Last week, we talked about the upcoming rollout of Microsoft OneDrive and the features of the cloud storage platform that should make your work lives a lot easier once you start using it. Some things we didn’t discuss, however, are how you get started with OneDrive in the first place and how you can access your stored files.
First thing’s first: how does OneDrive get on your computer? Easy. We put it there. There’s literally nothing you have to do. One morning, you’ll just have it (if you don’t already). So, first, let’s talk about how to get to it.
OneDrive can be accessed in a variety of ways. The easiest way on your office computer is by clicking on the OneDrive app in the Windows Start Menu (bottom left corner of your screen).
Don’t want to go digging for it all the time? Just right-click on it and select Pin to Start. A tile will appear alongside the alphabetized list. You can rearrange these app tiles and change their sizes, but they’ll always be right there for easy access. Here’s a screenshot of mine for reference:
Once you get familiar with OneDrive, you’ll see that the organizational structure looks just like the Windows File Explorer. This is intentional—you’re already used to browsing for files in this format, so OneDrive doesn’t need to be any different. I hear what you’re asking yourself right about now:
“I wonder if I can see OneDrive if I click on This PC (My Computer for us old dogs) on the desktop…” Yup. It’s there, too. And is it in your Quick Access folder next to the Start Menu icon? Of course it is. And on the office.com website that you can access from home without having to remotely access your office computer? You bet. It’s everywhere.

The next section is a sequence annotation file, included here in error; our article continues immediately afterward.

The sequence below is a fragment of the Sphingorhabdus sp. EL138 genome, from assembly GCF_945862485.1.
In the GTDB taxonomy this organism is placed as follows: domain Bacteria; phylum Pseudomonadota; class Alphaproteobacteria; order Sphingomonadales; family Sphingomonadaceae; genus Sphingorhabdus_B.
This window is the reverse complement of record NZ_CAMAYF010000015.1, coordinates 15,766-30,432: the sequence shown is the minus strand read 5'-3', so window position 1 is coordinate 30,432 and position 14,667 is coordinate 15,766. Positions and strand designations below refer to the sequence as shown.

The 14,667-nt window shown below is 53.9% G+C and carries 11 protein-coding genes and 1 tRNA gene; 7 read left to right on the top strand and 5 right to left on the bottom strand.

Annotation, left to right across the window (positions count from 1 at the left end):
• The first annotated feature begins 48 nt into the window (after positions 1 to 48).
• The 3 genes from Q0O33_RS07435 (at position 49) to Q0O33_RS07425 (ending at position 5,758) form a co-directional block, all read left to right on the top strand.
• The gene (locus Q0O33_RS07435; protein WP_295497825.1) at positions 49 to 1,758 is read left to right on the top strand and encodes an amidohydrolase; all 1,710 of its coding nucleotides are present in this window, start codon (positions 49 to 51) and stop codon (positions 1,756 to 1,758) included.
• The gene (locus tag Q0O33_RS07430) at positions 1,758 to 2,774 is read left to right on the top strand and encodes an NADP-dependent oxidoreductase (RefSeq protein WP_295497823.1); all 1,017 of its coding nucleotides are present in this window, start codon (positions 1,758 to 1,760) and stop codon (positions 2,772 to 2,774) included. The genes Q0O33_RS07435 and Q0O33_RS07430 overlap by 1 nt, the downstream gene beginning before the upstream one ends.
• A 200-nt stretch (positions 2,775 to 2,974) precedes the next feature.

So, let’s do it. Click on OneDrive for the first time. You’ll
immediately receive a large shock through the mouse be prompted for your e-mail address. Enter it and click Sign In. Click through the tutorial (if there is one), then click Open my OneDrive Folder. If this step isn’t accompanied by heavenly sounds, let me know, and I’ll submit a ticket. Once your folder opens, you’re finished setting it up and ready to get to work. Here’s a tip sheet with step-by-step instructions and some screen shots.
Next, you’ll want to start moving all your files from wherever they’re currently stored to OneDrive. If it’s a shared network drive, that should be straightforward—just copy (Ctrl+C) and paste (Ctrl+V) into their new home and organize to your heart’s content. Moving files from Box is only slightly harder. Here’s another tip sheet that walks you through that process.
Alright. OK. Done? Great! Exhale. You did it! Now you can easily access your files from work or home. For extra credit, you can download the OneDrive mobile apps so you can really work from anywhere, but I won’t blame you if you don’t.
Believe it or not, there’s still more to the OneDrive story. Next week, in an unprecedented Part 3, we’ll talk about how you can share your files with other users and control who can access them. And remember—all the above only applies once we’ve installed OneDrive on your computer. Look for it soon!
Thanks for all you do!